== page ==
Fruit and vegetable consumption is lower and saturated fat intake is higher among Canadians reporting smoking

Auteur(s) :
Gray-donald K., Palaniappan U., Starkey LJ.
Date :
Juil, 2001
Source(s) :
JOURNAL OF NUTRITION. #131:7 p1952-1958
Adresse :
"GRAY-DONALD K,MCGILL UNIV,SCH DIETET & HUMAN NUTR;H9X 3V9 MONTREAL PQ, CANADA.gray-donald@macdonald.mcgill.ca"

Sommaire de l'article

Understanding differences in dietary patterns by smoking status is important for nutritionists and health educators involved in helping individuals to make healthy dietary and lifestyle choices. Although smokers have a poor quality diet compared with nonsmokers, no study has examined nutritional adequacy and variability in the nutrient intake of smokers. The aim of this study was to compare dietary habits of smokers with nonsmokers in terms of nutrient intake,food groups contributing to nutrient intake, nutritional adequacy and day-to-day variation in nutrient intake. Noninstitutionalized adults aged 18-65 y (n = 1543) who participated in the Food Habits of Canadians Survey (1997-1998) were studied. Subjects, selected from across Canada using a multistage, random-sampling strategy, completed an in-home 24-h dietary recall. Repeat interviews were conducted in a subsample to estimate variability in nutrient intake. Smokers had higher intakes of total and saturated fat, and lower intakes of folate, vitamin C and fiber than nonsmokers. There were no significant differences in calcium, zinc and vitamin A intakes or day-to-day variation in nutrient intake by smoking status. Smokers consumed significantly fewer fruits and vegetables than nonsmokers, leading to lower intakes of folate and vitamin C. In conclusion, smokers have a less healthy diet than nonsmokers, placing them at higher risk for chronic disease as a result of both dietary and smoking habits. Diet may act as a confounder in smoking-disease relationships.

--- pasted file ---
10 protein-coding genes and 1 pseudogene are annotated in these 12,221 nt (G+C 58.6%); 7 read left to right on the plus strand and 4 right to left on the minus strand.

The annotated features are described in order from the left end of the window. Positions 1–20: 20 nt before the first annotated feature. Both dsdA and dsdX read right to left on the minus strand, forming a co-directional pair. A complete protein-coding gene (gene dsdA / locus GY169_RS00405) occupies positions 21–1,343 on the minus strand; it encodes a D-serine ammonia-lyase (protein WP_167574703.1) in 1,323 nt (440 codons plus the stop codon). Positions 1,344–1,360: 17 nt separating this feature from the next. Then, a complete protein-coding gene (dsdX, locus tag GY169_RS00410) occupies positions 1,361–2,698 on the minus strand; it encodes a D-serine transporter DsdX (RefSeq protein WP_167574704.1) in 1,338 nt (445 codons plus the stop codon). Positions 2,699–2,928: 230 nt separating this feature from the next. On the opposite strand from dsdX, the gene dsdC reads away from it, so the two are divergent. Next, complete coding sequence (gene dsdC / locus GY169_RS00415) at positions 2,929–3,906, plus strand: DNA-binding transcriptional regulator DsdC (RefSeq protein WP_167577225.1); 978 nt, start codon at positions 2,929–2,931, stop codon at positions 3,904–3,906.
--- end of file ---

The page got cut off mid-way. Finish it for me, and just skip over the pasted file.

Source : Pubmed
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